Home Maintenance and Repair | Money Management | Exodus Lending - Exodus Lending

Home Maintenance and Repair

By Kaitlyn Szabo March 9, 2023

Owning a home is a source of pride for many – and it should be, given how much work goes into preparing for homeownership in the first place. But whether you’ve just moved in or have called your house a “home” for years, the work never ends. That’s why we’ve put together this overview of typical home maintenance and repair costs and how to pay for them without breaking the bank.

Common Maintenance and Repair Costs

Maintenance costs include regular work that keeps your house clean and functioning day-to-day. You can review this website for more comprehensive maintenance checklists, but in general, maintenance includes the following:

  • Monthly or semi-regular tasks like replacing air filters, dusting surfaces, or unclogging drains.
  • Seasonal or weather-specific projects like cleaning gutters, weatherization, or lawn care.
  • Annual maintenance includes inspecting and testing garage doors, security systems, water heaters, etc.

Repair costs, on the other hand, are infrequent, often unexpected, urgent, and expensive. Repairs include fixing roofs, HVAC, or a water heater.

Saving Strategies for Home Maintenance and Repair

The commonly repeated benchmark for how much to set aside for home maintenance and repairs is 1 to 3% of the home’s purchase price (closer to 3 or 4% for older homes). However, one expert suggests saving up to 5% of your income for maintenance and $10,000 to cover emergency repairs and replacements. But that’s quite a bit of money!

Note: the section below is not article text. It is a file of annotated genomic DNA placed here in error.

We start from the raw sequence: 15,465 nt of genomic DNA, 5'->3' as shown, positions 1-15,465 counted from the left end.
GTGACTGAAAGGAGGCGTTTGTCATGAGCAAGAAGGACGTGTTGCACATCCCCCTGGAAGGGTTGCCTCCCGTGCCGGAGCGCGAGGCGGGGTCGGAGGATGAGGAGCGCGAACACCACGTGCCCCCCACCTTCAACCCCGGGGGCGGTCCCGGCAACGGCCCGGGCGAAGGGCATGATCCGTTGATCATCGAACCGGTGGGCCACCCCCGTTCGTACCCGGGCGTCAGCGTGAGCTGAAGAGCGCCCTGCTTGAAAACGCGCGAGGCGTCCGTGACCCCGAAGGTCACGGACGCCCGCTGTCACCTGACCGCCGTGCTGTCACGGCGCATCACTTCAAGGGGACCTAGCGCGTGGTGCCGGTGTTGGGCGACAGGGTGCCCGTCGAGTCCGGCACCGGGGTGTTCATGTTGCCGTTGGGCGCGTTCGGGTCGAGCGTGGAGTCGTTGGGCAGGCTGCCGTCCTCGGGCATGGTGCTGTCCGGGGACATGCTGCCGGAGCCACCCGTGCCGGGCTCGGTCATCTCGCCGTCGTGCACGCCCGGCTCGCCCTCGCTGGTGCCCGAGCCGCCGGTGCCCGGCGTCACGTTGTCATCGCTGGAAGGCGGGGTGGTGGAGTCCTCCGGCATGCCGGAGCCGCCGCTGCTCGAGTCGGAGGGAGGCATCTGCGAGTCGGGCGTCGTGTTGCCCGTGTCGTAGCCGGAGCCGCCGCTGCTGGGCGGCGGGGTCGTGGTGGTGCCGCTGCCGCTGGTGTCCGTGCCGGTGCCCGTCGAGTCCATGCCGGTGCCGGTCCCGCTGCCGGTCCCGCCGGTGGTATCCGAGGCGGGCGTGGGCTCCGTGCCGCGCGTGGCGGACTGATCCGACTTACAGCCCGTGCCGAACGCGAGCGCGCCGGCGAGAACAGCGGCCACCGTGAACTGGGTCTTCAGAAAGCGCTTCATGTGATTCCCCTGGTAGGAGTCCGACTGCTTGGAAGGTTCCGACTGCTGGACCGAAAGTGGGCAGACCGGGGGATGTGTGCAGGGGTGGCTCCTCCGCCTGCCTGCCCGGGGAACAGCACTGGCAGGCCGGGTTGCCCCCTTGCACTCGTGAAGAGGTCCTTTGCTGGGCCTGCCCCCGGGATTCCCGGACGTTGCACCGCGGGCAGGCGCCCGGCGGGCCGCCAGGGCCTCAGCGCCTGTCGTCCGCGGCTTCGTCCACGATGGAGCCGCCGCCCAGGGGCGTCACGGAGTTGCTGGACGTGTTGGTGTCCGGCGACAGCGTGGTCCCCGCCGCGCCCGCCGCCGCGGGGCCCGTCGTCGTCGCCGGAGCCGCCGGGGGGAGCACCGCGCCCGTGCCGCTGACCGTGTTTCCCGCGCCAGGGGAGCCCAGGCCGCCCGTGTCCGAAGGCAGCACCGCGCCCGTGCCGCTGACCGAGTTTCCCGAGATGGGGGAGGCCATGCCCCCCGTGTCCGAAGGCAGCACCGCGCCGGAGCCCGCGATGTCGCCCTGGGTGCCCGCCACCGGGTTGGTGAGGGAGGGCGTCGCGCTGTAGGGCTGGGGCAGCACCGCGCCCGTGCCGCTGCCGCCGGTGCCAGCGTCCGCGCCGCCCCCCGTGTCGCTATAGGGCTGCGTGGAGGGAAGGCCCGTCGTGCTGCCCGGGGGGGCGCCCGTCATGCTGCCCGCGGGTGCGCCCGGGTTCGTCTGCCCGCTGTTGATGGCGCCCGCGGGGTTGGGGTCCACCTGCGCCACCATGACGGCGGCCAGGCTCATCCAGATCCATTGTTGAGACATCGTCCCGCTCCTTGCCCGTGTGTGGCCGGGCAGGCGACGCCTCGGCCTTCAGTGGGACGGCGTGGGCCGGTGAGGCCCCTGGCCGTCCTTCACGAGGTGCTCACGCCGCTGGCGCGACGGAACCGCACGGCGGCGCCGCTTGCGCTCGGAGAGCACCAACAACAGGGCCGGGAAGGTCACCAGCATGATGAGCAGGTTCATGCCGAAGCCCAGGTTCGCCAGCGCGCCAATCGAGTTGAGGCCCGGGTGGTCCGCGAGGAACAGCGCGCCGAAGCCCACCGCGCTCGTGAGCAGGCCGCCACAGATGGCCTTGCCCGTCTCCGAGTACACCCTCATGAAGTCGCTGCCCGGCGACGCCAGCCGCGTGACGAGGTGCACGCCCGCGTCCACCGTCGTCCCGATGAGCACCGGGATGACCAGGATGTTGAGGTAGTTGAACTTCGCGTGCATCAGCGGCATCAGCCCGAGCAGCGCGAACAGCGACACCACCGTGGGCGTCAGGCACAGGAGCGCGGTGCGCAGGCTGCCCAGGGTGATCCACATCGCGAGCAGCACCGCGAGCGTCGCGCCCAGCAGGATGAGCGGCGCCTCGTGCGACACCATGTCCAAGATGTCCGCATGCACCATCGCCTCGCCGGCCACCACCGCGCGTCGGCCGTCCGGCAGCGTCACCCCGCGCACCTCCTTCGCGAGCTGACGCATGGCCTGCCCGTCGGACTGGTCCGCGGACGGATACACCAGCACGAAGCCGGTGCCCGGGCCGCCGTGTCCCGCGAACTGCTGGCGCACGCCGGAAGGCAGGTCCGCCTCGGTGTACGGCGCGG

While it may seem incredibly daunting to build up savings, taking small steps now can help cover or at least offset future costs:

  • Budget for a set amount each month for maintenance costs. If you have any remaining at the end of the month, move them to an emergency fund to help save for unexpected repairs or other expenses. 
  • Whenever possible and safe, try to “do-it-yourself” for minor issues. YouTube often has tutorials for basic repairs, but you can also review these guides from The Family Handyman or Real Simple.
  • Set up an automatic transfer of a set amount to help cover big-ticket items. Roof replacements or new siding are major investments, so chip away at this cost with incremental savings over several years.

Sinking funds may be suitable for short-term repair costs or maintenance projects, like replacing a water heater in the next year. Emergency funds are good places to save for unexpected damages or issues, like repairing a broken window. Another option is to purchase a home warranty plan to help cover repairs and system replacements. Additionally, a few loan programs may cover the repair cost, including the Section 504 Home Repair Program.

Additional Resources for Homeowners

Keeping up with regular maintenance or repairs is hard to do in the best circumstances. But if you are already struggling financially, it is even more difficult. In addition to these homeowner resources, here are organizations or programs that may assist you with mortgage payments or utility bills.

Money Management E-Newsletter: November 2022